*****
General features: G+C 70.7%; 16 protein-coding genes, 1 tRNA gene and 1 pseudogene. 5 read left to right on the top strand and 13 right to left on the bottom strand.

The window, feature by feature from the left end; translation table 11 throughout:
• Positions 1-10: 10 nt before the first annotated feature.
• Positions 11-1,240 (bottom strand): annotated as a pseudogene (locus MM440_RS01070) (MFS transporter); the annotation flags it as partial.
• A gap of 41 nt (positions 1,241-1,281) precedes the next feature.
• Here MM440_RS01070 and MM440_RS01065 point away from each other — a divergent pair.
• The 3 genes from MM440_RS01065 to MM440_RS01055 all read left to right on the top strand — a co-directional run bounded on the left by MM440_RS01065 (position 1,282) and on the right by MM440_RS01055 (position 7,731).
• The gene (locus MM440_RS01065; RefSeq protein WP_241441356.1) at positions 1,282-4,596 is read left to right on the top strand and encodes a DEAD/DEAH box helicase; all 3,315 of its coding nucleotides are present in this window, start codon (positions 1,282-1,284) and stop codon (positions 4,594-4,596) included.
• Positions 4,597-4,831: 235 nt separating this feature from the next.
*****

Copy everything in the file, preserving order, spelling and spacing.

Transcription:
General features: G+C 70.7%; 16 protein-coding genes, 1 tRNA gene and 1 pseudogene. 5 read left to right on the top strand and 13 right to left on the bottom strand.

The window, feature by feature from the left end; translation table 11 throughout:
• Positions 1-10: 10 nt before the first annotated feature.
• Positions 11-1,240 (bottom strand): annotated as a pseudogene (locus MM440_RS01070) (MFS transporter); the annotation flags it as partial.
• A gap of 41 nt (positions 1,241-1,281) precedes the next feature.
• Here MM440_RS01070 and MM440_RS01065 point away from each other — a divergent pair.
• The 3 genes from MM440_RS01065 to MM440_RS01055 all read left to right on the top strand — a co-directional run bounded on the left by MM440_RS01065 (position 1,282) and on the right by MM440_RS01055 (position 7,731).
• The gene (locus MM440_RS01065; RefSeq protein WP_241441356.1) at positions 1,282-4,596 is read left to right on the top strand and encodes a DEAD/DEAH box helicase; all 3,315 of its coding nucleotides are present in this window, start codon (positions 1,282-1,284) and stop codon (positions 4,594-4,596) included.
• Positions 4,597-4,831: 235 nt separating this feature from the next.